There’s a lot to be said about that “new car smell”. Just the words itself conjure up images of a sleek dashboard filled with shiny gadgets and gizmos; the upholstery, smooth and cool to the touch, free of any snags and rents; the door handles, gleaming to the touch, not a sticky fingerprint anywhere in sight.
And although one cannot deny the appeal of objects shiny and new, there are some things whose appearance and appeal – I find – vastly improve with age. Books are at the top of that list.
It’s not just penny pinching that drives me repeatedly to the bosom of the second hand bookstore. Call it silly, but I actually enjoy reading a book more if it is an old battered copy rather than a pristine version from the shelves of a big soul-destroying chain store. To me, the old copy indicates readership; the many hands and hearts before me that have lapped up the words and lost themselves in the storyline. I am not a fan of notes scribbled in the margins, as I feel that one should be allowed to explore the story without outside influence or prejudice. I do however love picking up books that have a personal message or dedication on the front page; it makes me feel connected with the previous owner. Which is also why when I receive a book as a gift, I always ask the gifter to add in a wee personal message so that I will always have an association of the book with that person.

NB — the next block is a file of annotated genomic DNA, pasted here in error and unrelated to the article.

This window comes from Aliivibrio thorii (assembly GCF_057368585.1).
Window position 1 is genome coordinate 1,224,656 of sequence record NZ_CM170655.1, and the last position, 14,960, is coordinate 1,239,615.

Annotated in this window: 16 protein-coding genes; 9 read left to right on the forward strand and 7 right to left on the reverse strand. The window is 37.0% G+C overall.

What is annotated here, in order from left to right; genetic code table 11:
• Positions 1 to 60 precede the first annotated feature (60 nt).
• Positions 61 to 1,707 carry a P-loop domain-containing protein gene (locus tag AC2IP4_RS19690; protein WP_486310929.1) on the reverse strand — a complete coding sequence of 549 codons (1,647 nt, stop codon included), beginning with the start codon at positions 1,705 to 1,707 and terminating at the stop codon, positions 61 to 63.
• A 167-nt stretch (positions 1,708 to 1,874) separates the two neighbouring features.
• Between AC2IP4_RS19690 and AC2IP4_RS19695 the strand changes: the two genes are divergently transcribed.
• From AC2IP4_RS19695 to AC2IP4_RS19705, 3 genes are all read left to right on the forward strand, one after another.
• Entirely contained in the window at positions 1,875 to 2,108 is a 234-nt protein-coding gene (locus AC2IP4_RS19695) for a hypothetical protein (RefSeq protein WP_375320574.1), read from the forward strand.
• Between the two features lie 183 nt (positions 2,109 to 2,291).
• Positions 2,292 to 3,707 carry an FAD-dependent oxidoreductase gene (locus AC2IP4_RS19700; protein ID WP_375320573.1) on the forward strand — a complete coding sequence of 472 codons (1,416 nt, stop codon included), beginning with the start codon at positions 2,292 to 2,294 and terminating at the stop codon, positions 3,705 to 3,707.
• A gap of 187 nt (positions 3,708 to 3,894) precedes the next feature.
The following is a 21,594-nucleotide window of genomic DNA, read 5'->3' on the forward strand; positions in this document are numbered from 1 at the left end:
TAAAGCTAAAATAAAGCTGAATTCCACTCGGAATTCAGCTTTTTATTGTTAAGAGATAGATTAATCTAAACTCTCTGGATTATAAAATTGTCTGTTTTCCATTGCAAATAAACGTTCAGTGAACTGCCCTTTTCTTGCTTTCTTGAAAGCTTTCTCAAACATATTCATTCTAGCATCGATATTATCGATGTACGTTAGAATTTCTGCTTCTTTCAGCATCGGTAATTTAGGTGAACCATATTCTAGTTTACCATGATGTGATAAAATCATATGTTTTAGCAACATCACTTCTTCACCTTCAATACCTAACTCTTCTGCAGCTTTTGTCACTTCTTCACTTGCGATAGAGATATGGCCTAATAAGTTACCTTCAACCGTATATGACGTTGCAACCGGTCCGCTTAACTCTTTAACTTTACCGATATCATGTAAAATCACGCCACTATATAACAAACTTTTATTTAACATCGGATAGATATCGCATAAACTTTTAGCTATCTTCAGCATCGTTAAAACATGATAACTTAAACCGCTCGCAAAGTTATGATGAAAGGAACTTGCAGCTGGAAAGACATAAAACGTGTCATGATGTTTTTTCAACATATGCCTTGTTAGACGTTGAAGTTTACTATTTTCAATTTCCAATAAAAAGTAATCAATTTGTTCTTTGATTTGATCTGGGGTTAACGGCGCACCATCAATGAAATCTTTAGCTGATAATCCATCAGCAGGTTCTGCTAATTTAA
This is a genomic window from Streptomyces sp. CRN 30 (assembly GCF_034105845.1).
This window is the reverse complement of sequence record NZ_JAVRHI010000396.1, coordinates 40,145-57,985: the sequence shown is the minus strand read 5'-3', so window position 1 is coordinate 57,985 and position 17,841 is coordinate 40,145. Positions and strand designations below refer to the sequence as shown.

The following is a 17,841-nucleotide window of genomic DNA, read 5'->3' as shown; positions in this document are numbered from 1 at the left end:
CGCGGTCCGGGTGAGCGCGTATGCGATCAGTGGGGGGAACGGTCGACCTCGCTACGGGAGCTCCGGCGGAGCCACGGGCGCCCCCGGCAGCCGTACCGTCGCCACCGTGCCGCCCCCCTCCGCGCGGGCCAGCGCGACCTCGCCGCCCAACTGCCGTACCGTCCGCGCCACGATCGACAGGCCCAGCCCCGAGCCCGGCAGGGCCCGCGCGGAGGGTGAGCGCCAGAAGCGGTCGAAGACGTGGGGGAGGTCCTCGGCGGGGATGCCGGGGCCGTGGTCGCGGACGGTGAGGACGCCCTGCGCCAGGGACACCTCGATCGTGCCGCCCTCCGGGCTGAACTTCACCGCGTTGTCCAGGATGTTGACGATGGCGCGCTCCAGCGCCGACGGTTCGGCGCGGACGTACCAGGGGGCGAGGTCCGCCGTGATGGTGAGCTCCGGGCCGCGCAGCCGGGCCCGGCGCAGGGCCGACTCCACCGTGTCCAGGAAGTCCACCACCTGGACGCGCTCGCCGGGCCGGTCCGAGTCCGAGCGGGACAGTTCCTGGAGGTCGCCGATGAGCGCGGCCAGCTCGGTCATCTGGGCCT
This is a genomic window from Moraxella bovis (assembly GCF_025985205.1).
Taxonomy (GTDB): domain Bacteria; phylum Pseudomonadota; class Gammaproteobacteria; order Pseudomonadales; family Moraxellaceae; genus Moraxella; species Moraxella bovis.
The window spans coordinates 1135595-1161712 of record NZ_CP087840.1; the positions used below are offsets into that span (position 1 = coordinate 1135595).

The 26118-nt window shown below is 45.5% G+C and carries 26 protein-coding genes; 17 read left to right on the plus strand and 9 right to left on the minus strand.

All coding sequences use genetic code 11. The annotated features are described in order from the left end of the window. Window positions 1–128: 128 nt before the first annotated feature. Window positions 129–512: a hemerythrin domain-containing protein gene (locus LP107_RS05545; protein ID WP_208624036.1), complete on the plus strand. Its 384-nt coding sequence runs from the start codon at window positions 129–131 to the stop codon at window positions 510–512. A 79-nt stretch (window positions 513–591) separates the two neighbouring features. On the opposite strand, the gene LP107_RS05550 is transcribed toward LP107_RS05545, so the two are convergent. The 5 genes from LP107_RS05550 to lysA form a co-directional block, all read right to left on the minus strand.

Some of the books I own are so battered that they are literally in need of medical aid as they are falling apart. When that happens, I hand them over to my mum who has been head nurse in charge of book care since I was a wee one. She has somehow managed to staunch the bleeding of the worst tears and has managed to rebuild most of badly cracked spines. Where book restoration is concerned, she is the Guru.
And, no matter how much the large chain stores will beckon, I will not be easily swayed. Clearly, I am not the only one.